A ‘tenancy deposit’ is money paid by a tenant to a landlord at the beginning of a tenancy. This money is held as security to ensure that the tenant meets his/her obligations in the tenancy agreement. In many cases a deposit will be paid to an agent acting on behalf of the landlord.
For Assured Shorthold Tenancies (ASTs), the landlord or agent must pay the deposit into a deposit into an authorised protection scheme.
If a tenant breaches one or more obligations in the tenancy agreement, the landlord could have any losses caused by the tenant’s breach deducted from the deposit when the tenancy comes to an end.
Such losses could include:
- Unpaid rent.
- Damage caused to the property which is beyond normal “wear and tear”.
- Further damage to the property caused by a tenant’s failure to report any initial damage.
- The property having been left in a dirty condition.
- Missing items included on the tenant’s inventory.
Does a landlord have to take a deposit?
Landlords are never required to take deposits.
But if a landlord that does want to take a deposit from a tenant renting in an AST, the deposit:
To find out if your tenancy is an Assured Shorthold Tenancy, see: ‘Assured Shorthold Tenancy Agreements’.
For more information on the types of deposit protection schemes, and landlords’ obligations in relation to them, see: ‘What does a landlord have to do when and after he/she takes my deposit?’ and ‘Tenancy deposit protection schemes’.
Why should a landlord take a deposit?
- It incentivises tenants to take good care of the property and pay rent on time:
Having already parted with their money, it is obvious that a tenant wishing to gain the money back would be more likely to comply with his/her obligations in the tenancy agreement.
If a landlord is owed money at the end of a tenancy (e.g. for unpaid rent or damage) which the tenant refuses or is unable to pay, the amount owed may easily be deducted from the deposit. This saves the landlord the cost and time of attempting to recover unpaid rent using the Small Claims Court.
Tenants’ deposits are cheap to protect. Custodial schemes are provided free of charge and fees for insurance schemes are cheap. For example, for the Deposit Protection Service’s insurance scheme, agents currently pay a £9.50 fee per deposit; and landlords pay £15 for each deposit under £500 and £22.50 for deposits £500 and over (see the DPS pricing table). For information on insurance based schemes, custodial schemes and providers see: Tenancy Deposit Protection Schemes.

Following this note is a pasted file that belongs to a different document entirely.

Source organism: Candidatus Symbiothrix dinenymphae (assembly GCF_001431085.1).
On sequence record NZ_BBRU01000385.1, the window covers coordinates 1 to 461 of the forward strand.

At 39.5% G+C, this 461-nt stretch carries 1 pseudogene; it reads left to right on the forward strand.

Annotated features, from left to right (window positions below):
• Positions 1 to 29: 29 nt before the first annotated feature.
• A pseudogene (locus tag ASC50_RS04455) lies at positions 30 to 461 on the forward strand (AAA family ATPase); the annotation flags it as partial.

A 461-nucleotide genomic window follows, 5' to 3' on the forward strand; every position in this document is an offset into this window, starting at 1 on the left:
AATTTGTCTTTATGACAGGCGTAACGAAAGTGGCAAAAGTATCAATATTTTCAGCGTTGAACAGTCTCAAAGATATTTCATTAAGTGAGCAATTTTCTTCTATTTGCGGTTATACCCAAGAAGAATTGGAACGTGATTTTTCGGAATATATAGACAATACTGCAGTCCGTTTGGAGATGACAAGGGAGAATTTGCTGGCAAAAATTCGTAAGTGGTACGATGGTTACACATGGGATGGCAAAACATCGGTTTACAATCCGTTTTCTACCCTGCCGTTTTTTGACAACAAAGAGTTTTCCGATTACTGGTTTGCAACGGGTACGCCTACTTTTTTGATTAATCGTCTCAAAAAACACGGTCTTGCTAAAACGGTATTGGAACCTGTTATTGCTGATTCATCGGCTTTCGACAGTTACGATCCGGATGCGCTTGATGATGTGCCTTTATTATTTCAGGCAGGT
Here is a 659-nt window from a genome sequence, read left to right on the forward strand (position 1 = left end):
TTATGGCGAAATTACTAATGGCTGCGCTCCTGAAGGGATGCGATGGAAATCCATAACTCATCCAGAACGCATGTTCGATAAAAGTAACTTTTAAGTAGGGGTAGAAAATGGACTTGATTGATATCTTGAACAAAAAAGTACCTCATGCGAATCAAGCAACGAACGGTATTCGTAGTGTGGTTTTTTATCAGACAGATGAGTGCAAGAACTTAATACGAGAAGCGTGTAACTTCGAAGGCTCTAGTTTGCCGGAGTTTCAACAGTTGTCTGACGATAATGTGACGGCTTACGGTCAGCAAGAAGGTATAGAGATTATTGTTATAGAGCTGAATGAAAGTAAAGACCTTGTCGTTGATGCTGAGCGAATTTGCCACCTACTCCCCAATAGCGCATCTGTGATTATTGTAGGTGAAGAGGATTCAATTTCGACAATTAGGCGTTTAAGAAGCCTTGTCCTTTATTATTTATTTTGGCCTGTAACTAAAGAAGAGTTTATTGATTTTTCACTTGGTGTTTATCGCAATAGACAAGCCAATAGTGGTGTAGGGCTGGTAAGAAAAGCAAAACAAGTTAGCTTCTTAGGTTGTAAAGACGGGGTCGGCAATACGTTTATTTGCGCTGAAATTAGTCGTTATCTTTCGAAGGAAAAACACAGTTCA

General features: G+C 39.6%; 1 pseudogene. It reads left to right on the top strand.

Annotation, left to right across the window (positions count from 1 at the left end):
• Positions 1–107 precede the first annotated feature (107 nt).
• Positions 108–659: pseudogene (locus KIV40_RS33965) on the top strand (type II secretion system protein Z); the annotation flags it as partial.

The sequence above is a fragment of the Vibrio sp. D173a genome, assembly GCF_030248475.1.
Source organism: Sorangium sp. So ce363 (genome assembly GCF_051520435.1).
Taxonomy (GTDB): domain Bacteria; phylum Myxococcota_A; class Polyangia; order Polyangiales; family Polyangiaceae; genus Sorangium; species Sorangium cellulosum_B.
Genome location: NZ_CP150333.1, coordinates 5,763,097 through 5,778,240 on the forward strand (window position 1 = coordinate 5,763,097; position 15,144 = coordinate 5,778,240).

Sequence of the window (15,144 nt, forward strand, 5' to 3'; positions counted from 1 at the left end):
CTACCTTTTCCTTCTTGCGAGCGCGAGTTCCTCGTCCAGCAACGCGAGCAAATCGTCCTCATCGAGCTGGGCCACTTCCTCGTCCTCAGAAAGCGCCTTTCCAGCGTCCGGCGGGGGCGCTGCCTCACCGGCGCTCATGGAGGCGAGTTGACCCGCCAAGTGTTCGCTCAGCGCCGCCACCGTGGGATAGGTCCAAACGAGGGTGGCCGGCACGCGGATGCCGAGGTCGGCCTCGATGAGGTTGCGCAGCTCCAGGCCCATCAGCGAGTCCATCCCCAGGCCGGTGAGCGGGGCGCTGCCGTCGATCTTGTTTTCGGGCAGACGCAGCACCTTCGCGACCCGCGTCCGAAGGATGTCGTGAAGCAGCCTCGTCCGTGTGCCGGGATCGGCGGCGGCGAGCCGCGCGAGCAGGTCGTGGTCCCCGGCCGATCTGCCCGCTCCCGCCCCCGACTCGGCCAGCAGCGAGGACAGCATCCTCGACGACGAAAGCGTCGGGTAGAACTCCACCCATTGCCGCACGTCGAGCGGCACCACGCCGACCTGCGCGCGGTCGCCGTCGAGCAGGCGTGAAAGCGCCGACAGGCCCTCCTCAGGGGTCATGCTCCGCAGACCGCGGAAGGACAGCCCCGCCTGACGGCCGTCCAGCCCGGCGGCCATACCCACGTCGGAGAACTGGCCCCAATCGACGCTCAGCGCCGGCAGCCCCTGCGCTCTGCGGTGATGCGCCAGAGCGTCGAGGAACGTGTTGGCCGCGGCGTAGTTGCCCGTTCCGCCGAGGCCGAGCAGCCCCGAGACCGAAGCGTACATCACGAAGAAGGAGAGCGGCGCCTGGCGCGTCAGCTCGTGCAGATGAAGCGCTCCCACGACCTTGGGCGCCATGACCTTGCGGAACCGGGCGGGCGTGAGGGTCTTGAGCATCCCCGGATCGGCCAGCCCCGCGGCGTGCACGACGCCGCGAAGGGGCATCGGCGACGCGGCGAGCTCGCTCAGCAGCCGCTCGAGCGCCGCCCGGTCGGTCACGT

- Deposit protection schemes offer ADR which ensures that any deductions made are fair:
In the case of ASTs, if there is any dispute between the landlord and tenant about deductions to the deposit, these matters are solved through alternative dispute resolution services offered by protection scheme providers. The benefit of this is that the party making the decision on the amount of deposit to be returned to the tenant is impartial, meaning that any money deducted is likely to be a fair amount.
Disadvantages of taking deposits:
- There are strict deadlines, procedures and sanctions for landlords and agents required to protect deposits for ASTs:
Having received a deposit from the tenant, a landlord has 14 days to protect it using an authorised scheme. The landlord must also notify the tenant of the steps taken to protect the scheme within the same period. At the end of the tenancy, a landlord has 10 days to return the deposit to the tenant.
If a landlord fails to protect a tenant’s deposit, the tenant may apply to the court or the landlord to pay a penalty equal to three times the deposit. The landlord could also lose his/her right to repossess the property under s.21 of the Housing Act 1988.
- No deductions can be made until the end of the tenancy:
In cases where a tenant fails to pay rent in a particular month, the landlord will not be able to recover this until the tenancy ends. This could be problematic if a tenant’s rent is relied on to meet mortgage payments on the property.
What alternatives are there to taking deposits?
- Non-returnable administration fees:
A non-returnable fee charged by the landlord to pay for administrative costs such as drafting the tenancy could be a useful alternative. However, the fee must be non-returnable. If it is returnable, this could be interpreted as a deposit by the courts which, if not protected, could result in sanctions being imposed on the landlord.
Private insurance could be bought by landlords to cover missed rent payments or damage caused by the tenant. The disadvantage of such schemes is the cost, which could be passed to the tenant’s through his/her rent.
A guarantor is a person who agrees to incur liability for unpaid rent and other breaches of obligations by the tenant in the tenancy agreement. Landlords and agents should make sure that:
1) The guarantor is has the ability to pay.
2) The guarantee agreement lasts for the same period of time as the tenancy.
How are deposits paid if there are multiple tenants?
In the case of joint tenancies, a landlord can either take a deposit from the tenants as a whole, or separately.
- If a deposit is taken from the tenancy as a whole, the tenants will have to decide how to divide the returned deposit where reductions have been made. In the case of ASTs, a ‘lead tenant’ will be made responsible for acting on behalf of the other tenants in matters dealt with by deposit protection schemes.
If separate deposits are taken from each tenant, these can be registered separately with the deposit protection scheme. However, money deducted from deposits in respect of shared areas such as kitchens and living rooms may still be shared by all the tenants.
This Article was written by Samuel Pearcey a law undergraduate at UWE Bristol